A sprawling, sci-fi-slash-literary epic, despite being a slim book, which makes it dense with ideas and exposition. I was grabbed by the opening, a team of scientists in the late 1800s exploring an island’s underground cave system, looking for hallucinogenic plants and insects, initiated into indigenous sexual rites. From there it jumps into the future. In fact, it jumps around quite a bit and it’s tough to keep track of where you are. The narrative finally settles on a young hacker genius and, ...more
Ella
Oct 09, 2019 rated it liked it
This review has been hidden because it contains spoilers. To view it, click here.
Claire
What I liked most about this book were all the illustrations depicting what the author meant throughout the seemingly typical novellesque-like book. Well, sometimes it appeared that's what they were for, but sometimes it looked like they were just for the sake of beauty. I mean, I think that's what it has to be.

There are Komodo dragons, Chilean abalones, king crabs, mathematical functions and industrial espionage depicted in here. Maybe I should like it better.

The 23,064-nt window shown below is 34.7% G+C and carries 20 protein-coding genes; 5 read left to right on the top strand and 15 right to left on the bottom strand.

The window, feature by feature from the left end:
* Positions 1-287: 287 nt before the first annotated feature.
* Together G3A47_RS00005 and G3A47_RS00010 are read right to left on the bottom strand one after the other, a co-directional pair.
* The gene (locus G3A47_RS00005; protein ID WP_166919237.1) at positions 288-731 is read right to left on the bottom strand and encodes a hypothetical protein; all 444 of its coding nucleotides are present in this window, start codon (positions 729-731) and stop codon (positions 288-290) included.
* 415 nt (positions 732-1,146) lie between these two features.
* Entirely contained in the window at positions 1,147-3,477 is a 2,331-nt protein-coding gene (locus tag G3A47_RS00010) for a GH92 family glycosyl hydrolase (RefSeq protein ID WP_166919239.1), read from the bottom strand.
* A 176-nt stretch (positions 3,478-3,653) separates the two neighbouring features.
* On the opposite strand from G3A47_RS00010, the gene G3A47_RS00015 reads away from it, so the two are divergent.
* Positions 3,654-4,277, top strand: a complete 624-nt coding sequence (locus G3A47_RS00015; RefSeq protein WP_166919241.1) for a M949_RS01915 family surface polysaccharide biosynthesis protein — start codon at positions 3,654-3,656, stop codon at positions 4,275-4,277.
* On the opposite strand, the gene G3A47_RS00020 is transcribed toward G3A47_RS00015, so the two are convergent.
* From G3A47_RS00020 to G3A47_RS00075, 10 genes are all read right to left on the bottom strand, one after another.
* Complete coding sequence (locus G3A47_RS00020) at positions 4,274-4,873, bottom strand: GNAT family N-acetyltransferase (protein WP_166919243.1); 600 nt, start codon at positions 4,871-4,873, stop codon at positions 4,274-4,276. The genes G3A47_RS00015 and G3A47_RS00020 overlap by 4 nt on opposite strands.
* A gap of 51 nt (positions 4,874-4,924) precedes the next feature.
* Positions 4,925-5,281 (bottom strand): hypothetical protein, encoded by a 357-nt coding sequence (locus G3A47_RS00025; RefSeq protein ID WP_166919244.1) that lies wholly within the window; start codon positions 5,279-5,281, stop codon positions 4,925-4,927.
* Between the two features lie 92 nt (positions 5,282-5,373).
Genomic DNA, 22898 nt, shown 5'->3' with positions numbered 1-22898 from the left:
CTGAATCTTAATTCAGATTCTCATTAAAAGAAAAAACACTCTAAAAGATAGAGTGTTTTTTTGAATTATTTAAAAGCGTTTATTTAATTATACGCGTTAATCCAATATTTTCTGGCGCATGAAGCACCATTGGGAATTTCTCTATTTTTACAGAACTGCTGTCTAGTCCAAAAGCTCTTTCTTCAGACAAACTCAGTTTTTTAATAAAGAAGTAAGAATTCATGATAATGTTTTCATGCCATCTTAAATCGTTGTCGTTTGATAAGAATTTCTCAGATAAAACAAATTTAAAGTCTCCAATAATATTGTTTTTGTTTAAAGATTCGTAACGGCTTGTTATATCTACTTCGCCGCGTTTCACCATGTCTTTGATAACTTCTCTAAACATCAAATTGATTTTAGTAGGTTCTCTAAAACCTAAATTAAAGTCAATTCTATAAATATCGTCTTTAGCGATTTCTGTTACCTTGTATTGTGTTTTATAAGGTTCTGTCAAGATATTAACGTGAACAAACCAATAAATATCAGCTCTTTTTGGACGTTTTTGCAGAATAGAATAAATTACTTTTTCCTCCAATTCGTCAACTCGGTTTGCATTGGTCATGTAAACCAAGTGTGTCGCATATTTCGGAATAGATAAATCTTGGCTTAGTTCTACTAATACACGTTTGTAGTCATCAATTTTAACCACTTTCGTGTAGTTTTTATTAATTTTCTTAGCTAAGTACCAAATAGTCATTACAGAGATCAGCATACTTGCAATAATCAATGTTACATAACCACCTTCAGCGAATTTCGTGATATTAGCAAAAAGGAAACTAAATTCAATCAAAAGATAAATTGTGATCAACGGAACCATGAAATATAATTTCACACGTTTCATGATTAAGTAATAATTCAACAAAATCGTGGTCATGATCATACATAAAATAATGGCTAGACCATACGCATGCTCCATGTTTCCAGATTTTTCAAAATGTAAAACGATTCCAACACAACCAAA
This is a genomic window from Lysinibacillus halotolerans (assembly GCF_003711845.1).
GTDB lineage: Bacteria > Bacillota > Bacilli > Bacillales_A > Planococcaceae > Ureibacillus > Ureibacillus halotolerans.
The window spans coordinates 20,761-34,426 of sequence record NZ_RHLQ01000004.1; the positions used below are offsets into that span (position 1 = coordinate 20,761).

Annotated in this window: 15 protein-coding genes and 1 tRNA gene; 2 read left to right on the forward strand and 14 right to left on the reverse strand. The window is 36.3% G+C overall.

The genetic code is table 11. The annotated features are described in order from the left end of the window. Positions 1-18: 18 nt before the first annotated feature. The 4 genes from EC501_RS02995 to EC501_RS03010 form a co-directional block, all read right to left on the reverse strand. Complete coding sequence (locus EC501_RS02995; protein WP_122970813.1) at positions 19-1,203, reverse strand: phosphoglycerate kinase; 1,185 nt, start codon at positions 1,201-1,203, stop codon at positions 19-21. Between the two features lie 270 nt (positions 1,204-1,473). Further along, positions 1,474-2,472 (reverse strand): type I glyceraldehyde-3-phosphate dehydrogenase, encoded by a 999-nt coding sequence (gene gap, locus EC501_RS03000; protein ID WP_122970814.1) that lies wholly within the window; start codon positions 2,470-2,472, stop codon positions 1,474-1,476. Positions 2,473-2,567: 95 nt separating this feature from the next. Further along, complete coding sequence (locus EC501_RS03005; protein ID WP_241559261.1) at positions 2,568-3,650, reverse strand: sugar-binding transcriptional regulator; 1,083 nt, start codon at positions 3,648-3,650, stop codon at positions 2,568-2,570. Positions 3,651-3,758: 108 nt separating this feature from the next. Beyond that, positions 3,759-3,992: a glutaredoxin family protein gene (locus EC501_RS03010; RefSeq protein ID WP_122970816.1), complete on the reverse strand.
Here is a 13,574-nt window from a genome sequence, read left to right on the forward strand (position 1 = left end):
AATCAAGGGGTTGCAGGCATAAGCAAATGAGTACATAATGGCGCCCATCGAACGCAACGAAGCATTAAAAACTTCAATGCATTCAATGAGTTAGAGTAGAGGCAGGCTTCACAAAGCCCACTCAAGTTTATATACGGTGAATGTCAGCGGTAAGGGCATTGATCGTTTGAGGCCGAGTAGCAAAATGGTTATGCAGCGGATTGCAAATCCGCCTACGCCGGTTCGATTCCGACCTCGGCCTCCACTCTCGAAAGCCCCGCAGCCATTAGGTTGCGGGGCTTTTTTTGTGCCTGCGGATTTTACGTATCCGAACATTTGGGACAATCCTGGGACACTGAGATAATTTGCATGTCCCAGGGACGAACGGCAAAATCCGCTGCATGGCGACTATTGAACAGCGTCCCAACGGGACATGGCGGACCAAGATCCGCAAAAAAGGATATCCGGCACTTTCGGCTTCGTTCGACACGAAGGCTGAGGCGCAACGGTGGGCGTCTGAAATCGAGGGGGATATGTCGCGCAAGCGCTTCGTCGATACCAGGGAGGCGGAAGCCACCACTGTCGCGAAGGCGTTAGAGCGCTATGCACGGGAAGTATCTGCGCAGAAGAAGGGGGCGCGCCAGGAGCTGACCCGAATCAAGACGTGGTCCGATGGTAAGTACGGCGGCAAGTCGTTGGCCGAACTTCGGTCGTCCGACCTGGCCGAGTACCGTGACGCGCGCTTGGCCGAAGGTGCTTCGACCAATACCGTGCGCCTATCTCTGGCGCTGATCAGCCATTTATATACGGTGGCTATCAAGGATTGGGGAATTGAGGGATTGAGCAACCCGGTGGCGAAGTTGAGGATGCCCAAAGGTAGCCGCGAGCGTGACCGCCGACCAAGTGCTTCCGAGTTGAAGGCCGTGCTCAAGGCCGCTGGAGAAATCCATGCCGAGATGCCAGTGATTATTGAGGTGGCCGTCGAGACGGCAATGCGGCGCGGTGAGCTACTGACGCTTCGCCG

But I don't.

I saw what Pola
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Valeria
Aug 03, 2019 rated it it was ok  ·  review of another edition
I really wanted to like this book because I’ve heard great things about the author. I thought I would have a bigger connection to it due to my own history with Argentina and Brazil, but unfortunately the plot and the style didn’t capture my attention at all.

Another reviewer mentioned that the three narratives presented are disjointed and I have to agree. Those three POVs are supposed to get intertwined and make sense at the end but they never get there. Also, I didn’t feel a connection with any
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Laura Mills
I had really high hopes for this one. I mean, a time-hopping narrative that covers everything from psychedelic plants to tech surveillance in futuristic Latin America? Sign me up. Unfortunately, it didn't really deliver on its premise. I definitely enjoyed parts of this book, and I thought the characters were well drawn, but ultimately, the characters' personalities were the only clear things about this book. Beyond that, it was a lot of strange philosophizing about the nature of viruses, the ...more
William O'Neill
Apr 26, 2019 rated it did not like it